QUOTE(Denny Wayman @ Aug 11 2006, 01:37 AM)
If you are right in interpretting his words this way - then I have far less interest in his statement. I am not an expert in Catholic thought as you are, but I have never read any assertion that art, by itself, automatically flattens the message of God and so the Pope has to counter that idea.
Really, Denny? You've never heard of anyone claiming that since no visual representation can capture the mystery of God it is better not to try to represent him at all? You've never heard of anyone arguing that we don't know what Jesus looked like anyway, and even if we did no painting or statue could represent his divinity as well as his humanity, so any such representation necessarily falsifies its subject? You've never heard of anyone viewing art solely or primarily in terms of what it tells us about the artist, or about the culture in which he lives and his relationship to it, rather than anything it could communicate to us about eternal mysteries or divine reality?
QUOTE(Denny Wayman @ Aug 11 2006, 01:37 AM)
I think it is far better to interpret his words as a caution about using art to harm us rather than help us.
Well, that's certainly a valid subject, just not what he happens to be talking about here.
The Letter has a few words of caution -- the Pope notes that artists must "labour without allowing themselves to be driven by the search for empty glory or the craving for cheap popularity, and still less by the calculation of some possible profit for themselves," and warns, "What an impoverishment it would be for art to abandon the inexhaustible mine of the Gospel!"
But for the most part the Pope accentuates the positive in this letter. Whether or not that makes it less interesting to you, that's his approach, though I'd recommend reading the whole letter before concluding that it lacks interest.
Perhaps you would be more interested in a more systematic treatment like Inter Mirifica, aka Decree on the Media of Social Communications
, which focuses on the media, including movies as well as the press, television and radio, and touches on questions of art, culture and morality.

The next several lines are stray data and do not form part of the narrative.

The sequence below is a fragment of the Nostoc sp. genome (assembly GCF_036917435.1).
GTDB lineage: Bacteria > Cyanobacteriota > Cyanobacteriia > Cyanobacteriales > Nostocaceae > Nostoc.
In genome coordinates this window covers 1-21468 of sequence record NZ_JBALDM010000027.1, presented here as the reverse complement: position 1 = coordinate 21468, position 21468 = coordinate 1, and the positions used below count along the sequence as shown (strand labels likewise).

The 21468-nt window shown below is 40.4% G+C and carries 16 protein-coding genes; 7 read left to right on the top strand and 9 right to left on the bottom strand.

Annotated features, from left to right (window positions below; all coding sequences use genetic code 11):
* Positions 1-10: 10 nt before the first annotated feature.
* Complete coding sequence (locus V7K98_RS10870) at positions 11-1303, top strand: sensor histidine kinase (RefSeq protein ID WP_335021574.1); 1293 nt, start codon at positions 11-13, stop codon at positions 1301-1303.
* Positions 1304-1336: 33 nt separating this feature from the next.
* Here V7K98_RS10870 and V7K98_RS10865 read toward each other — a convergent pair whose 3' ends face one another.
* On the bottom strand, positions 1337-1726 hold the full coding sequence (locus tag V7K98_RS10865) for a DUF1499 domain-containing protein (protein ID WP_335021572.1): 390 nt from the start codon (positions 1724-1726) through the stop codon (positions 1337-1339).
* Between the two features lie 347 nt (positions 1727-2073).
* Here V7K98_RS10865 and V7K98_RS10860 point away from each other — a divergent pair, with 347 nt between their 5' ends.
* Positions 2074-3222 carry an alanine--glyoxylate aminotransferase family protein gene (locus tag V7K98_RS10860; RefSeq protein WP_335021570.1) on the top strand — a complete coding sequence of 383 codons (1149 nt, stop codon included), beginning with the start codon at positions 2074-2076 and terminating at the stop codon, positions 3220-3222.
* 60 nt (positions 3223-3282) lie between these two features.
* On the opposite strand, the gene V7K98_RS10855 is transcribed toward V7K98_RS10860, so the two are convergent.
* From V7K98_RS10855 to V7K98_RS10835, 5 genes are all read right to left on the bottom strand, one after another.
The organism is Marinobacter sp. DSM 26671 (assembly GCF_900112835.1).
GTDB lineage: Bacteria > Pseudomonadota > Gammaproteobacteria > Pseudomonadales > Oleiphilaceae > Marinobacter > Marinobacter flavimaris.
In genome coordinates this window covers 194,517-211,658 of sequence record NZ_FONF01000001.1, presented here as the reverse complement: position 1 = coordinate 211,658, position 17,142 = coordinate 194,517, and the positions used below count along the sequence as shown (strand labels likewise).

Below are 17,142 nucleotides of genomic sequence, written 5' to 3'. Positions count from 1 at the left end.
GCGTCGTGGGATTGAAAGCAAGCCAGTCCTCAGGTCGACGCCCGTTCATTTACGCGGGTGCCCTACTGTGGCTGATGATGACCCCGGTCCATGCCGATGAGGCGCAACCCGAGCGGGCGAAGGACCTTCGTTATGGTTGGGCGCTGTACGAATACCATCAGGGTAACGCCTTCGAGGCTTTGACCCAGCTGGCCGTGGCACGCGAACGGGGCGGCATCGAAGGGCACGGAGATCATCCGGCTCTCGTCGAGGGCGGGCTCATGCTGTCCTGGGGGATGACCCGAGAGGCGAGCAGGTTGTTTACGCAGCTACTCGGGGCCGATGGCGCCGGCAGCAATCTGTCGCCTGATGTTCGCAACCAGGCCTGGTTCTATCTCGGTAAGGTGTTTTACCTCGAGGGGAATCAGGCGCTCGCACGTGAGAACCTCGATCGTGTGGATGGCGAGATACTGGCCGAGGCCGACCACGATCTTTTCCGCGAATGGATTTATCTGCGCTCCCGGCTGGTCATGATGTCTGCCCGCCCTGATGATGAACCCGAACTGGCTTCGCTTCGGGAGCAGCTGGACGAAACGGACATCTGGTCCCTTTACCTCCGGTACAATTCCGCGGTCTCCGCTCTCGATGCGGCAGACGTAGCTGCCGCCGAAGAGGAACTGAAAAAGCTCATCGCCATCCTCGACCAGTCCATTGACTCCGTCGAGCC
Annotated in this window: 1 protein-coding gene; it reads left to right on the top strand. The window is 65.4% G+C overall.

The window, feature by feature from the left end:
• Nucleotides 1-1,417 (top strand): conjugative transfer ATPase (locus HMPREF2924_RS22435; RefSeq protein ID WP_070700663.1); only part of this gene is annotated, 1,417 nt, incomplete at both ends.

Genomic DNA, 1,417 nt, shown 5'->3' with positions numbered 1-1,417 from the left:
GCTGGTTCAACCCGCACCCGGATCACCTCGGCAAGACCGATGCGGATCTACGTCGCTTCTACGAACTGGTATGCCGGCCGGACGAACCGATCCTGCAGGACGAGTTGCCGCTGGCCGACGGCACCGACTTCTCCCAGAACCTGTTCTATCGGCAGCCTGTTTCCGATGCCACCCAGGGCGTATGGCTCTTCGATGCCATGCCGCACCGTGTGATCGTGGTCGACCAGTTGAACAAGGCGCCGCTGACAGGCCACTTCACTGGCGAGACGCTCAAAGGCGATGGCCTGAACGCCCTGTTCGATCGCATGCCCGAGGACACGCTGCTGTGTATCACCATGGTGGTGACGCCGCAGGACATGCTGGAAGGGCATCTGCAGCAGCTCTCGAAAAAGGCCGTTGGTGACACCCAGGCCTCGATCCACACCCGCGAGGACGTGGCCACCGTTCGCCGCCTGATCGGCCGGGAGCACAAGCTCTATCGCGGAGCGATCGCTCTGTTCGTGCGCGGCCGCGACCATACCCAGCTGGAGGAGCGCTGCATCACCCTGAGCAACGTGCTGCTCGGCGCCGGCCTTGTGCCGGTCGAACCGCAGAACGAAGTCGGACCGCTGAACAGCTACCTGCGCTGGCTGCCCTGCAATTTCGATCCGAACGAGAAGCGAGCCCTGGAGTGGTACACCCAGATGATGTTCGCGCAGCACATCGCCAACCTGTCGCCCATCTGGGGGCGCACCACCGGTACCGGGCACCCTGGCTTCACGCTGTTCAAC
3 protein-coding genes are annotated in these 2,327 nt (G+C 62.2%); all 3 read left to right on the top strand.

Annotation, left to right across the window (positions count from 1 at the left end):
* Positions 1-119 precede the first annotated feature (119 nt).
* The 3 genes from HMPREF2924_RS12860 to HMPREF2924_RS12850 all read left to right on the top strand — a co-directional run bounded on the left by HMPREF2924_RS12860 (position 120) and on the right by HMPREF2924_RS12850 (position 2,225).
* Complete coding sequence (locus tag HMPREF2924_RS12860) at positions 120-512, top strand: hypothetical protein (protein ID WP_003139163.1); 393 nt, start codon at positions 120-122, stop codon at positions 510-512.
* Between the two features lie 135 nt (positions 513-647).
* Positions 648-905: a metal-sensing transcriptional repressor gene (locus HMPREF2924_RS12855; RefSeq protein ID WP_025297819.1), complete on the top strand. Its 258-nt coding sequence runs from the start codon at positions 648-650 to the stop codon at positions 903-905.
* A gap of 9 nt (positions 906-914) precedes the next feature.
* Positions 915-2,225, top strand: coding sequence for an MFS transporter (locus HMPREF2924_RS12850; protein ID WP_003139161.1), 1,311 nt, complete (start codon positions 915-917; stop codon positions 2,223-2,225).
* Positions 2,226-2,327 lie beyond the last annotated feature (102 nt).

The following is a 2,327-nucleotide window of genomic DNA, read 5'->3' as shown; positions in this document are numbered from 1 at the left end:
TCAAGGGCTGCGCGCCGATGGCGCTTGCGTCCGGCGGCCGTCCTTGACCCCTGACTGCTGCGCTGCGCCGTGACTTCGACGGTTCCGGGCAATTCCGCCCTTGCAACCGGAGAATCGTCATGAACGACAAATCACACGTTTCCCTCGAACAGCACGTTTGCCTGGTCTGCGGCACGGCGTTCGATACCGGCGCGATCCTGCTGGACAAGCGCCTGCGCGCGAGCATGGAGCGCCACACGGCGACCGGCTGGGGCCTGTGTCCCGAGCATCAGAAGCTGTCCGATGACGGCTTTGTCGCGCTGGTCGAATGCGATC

The Church recognizes that these media, if properly utilized, can be of great service to mankind, since they greatly contribute to men's entertainment and instruction as well as to the spread and support of the Kingdom of God. The Church recognizes, too, that men can employ these media contrary to the plan of the Creator and to their own loss. Indeed, the Church experiences maternal grief at the harm all too often done to society by their evil use.
Regarding "the relationship between the rights, as they are called, of art and the norms of morality":
Since the mounting controversies in this area frequently take their rise from false teachings about ethics and esthetics, the Council proclaims that all must hold to the absolute primacy of the objective moral order, that is, this order by itself surpasses and fittingly coordinates all other spheres of human affairs -- the arts not excepted -- even though they be endowed with notable dignity.
Those who make use of the media of communications, especially the young, should take steps to accustom themselves to moderation and self-control in their regard. They should, moreover, endeavor to deepen their understanding of what they see, hear or read. They should discuss these matters with their teachers and experts, and learn to pass sound judgements on them. Parents should remember that they have a most serious duty to guard carefully lest shows, publications and other things of this sort, which may be morally harmful, enter their homes or affect their children under other circumstances.
The principal moral responsibility for the proper use of the media of social communication falls on newsmen, writers, actors, designers, producers, displayers, distributors, operators and sellers, as well as critic and all others who play any part in the production and transmission of mass presentations. It is quite evident what gravely important responsibilities they have in the present day when they are in a position to lead the human race to good or to evil by informing or arousing mankind.
The production and showing of films that have value as decent entertainment, humane culture or art, especially when they are designed for young people, ought to be encouraged and assured by every effective means. This can be done particularly by supporting and joining in projects and enterprises for the production and distribution of decent films, by encouraging worthwhile films through critical approval and awards, by patronizing or jointly sponsoring theaters operated by Catholic and responsible managers.
Finally, care must be taken to prepare literary, film, radio, television and other critics, who will be equipped with the best skills in their own crafts and trained and encouraged to render judgments which always put moral issues in their proper light.
FWIW, I've discussed some of these issues at length in this essay
; and you will remember, Denny, that we tried to pursue some of these lines of thought in this ill-fated thread
, in which, amid much chaff of my own and others' making, I still think is a good deal of wheat to be found (and FWIW, Denny, I really appreciated your participation on that thread).
Edited by SDG, 11 August 2006 - 07:19 AM.